I liked the author’s description of the dry, rocky environment of the western desert. This area is not covered by sand dunes like the Sahara but is prone to sand storms and offers little or no cover. The hard rocky ground tears up tracks and wheels and is hard to dig, while sand dunes and flash floods can block roads and railways tracks. Libya was not a valuable colony (the oil and natural gas were discovered after 1945) so the Italians had not spent much money building up infrastructure. This description did make me think about how the climate in this area has changed since antiquity. Its not well known that in the Bronze Age the western desert was a kind of savannah. The cities of Cyrene in eastern Libya were notoriously rich, and as late as the first century BCE, Strabo the geographer could say “the whole of the coast opposite to us, I mean that between the Nile and the Pillars, and particularly the part which was subject to the Carthaginians, is settled and prosperous; but here too some parts here and there are destitute of water.” (Geography 17.3.1) The area around Carthage used to be a breadbasket of the Roman empire. Were the coastal parts of the western desert as barren in antiquity as today?

Walker’s Iron Hulls, Iron Hearts is available on bookfinder and biblio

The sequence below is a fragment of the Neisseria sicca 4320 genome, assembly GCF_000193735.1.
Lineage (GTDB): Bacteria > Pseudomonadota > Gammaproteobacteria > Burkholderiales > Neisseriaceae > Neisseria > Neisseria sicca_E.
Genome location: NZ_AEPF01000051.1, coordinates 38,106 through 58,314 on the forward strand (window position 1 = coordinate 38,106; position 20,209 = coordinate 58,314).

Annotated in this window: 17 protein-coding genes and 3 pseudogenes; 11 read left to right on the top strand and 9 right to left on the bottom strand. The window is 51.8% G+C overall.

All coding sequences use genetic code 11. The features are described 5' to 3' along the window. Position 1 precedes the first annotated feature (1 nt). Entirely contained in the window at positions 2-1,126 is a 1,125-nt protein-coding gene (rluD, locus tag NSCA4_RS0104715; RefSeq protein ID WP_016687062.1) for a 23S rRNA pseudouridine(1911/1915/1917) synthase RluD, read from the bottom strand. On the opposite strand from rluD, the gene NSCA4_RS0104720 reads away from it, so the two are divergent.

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(written 2021, scheduled 18 January 2022)

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12 thoughts on “Some Thoughts on “Iron Hulls, Iron Hearts”

  1. russell1200 says:

    First culprit is the Italian Navy. As with the French and Japanese, they spent an enormous amount of money on a navy, and this is probably the singular most important reason for their equipment short comings.

    So benchmark the Italians equipment to the German’s. Germans had a habit of taking over other people’s equipment and turning using it to beat the pants off people. they didn’t get as much of a chance to do it with Italian equipment, though they did like the Italian Semovanti 75mm armed assault gun.

    The German Pzkpfw I was pretty much a mg armed tankette. The Pzkpfw II was only slightly better with a 20mm that could penetrate light skinned armor. The Pzkpfw III had more room for improvement than the Italian’s starting tank of WW2 (M13/40), but at least as it was armed and armored in 1939/40 wasn’t technically too much better. The Italian M13/40 is very close to the Czech T35 and (though slower) T38 that the Germans took over in large numbers and used to great effect.

    The Germans won by having a flexible tactical system that used a lot of vehicle mounted radios to enhance team coordination. Early on the Germans only had receivers in their non-leader tanks, but that is better then trying to follow flag signals. At higher than the squadron level, the Germans made heavy use of specialized command vehicles with stronger radio transmitters, so that cohesion was maintained at all levels.